Also having the ducati motopg bike work with the same layout as the Road bike and Rossi winning on it, would do wonders for ducati sales.

Come on - this is racing. Yes Sic made some novice error and has said that he was sorry for them (well, especially the errors that involved other riders). The main problem I see is the Pedrosa situation - refusing to accept an apology from Sic, it sure looks to me like the riders are just trying to get into his head, but thankfully Sic just won't care about all that politicking and off-track nonsense preferring to let his riding on-track speak for itself. But hey - I suppose the racing has been a bit less of a show than in previous years so alot of fans have to take up other activities like flogging dead horses...

I think it is way too soon to allow Simo into the hallowed ranks of the "aliens". He has to prove himself with some consistent results first.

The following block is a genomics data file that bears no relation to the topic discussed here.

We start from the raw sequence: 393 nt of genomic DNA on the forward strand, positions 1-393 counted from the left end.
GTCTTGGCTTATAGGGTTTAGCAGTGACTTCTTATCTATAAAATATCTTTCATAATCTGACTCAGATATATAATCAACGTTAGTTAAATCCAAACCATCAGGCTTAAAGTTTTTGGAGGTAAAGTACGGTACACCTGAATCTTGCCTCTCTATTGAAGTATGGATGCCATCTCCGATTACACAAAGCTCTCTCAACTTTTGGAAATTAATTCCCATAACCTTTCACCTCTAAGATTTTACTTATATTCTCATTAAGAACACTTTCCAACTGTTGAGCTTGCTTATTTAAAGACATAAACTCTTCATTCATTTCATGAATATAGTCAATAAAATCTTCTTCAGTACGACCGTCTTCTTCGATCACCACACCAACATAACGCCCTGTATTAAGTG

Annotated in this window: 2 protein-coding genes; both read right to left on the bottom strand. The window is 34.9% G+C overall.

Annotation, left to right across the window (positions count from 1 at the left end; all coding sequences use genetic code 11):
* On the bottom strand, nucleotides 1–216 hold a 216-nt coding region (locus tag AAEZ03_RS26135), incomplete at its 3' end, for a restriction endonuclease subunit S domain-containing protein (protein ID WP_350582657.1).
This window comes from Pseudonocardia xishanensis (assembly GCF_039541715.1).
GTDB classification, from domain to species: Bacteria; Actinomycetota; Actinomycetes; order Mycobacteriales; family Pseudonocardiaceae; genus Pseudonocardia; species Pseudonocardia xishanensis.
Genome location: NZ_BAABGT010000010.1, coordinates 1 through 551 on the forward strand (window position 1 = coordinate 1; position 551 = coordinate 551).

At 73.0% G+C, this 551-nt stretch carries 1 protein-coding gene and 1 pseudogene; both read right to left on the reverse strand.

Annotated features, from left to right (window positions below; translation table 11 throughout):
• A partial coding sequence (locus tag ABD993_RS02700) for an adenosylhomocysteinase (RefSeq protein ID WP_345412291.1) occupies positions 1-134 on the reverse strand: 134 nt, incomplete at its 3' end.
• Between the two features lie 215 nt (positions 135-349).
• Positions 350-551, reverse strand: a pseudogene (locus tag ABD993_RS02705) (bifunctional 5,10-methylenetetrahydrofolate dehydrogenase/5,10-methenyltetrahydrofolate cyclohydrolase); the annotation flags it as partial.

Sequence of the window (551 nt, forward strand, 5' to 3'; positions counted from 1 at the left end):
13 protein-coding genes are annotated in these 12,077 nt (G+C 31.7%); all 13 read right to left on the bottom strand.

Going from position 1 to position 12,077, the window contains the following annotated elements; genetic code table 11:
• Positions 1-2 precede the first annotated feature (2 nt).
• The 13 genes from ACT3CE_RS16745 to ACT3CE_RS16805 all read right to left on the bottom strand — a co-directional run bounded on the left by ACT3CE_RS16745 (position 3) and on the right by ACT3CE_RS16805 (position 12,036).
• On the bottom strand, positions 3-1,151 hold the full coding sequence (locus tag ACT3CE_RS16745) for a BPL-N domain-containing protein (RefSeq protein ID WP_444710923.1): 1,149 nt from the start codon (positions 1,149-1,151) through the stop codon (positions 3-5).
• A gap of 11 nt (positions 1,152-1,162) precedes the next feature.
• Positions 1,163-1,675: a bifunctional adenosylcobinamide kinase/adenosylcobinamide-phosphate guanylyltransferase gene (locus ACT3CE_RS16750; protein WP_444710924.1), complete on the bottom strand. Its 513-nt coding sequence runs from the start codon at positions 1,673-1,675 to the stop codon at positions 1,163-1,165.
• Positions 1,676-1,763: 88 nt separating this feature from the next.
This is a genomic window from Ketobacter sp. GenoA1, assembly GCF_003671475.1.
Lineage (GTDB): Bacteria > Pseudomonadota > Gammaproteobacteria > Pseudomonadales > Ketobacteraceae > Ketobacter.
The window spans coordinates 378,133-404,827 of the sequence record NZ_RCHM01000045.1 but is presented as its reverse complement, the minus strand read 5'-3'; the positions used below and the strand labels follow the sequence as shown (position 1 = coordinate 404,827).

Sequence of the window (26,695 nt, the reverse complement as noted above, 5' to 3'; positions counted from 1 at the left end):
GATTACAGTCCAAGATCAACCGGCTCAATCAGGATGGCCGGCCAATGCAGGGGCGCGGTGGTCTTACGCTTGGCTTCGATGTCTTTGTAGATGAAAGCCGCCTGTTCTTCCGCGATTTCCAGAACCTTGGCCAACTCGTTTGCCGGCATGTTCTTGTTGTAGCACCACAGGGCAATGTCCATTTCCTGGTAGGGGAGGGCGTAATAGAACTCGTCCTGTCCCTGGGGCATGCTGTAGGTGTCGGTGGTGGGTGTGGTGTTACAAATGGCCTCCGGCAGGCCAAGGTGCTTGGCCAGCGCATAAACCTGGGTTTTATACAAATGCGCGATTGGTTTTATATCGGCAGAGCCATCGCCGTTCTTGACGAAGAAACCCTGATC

-to me has always been about speed. As far as I'm concerned Sic is more alien than non. He's got another 15% more to go head wise but the bulk of it is in the talent. It's like once you break the sound barrier and show that you can do it, then you know the taming of the power will follow from there.

One need only look at Lorenzo, and even Stoner when they were younger. Look at Stoner this year as an example. He's always been crazy fast but has not been able to put the whole package together since 2007, only now people speak of the change in maturity in him and wisdom he's showing this season. Same goes for the big leap Lorenzo made last year in discipline and focus. Took a few years of being a crash test dummy to iron those kinks out. (that high-side during QP in Laguna in 09 was insane, and it was literally right after a crash).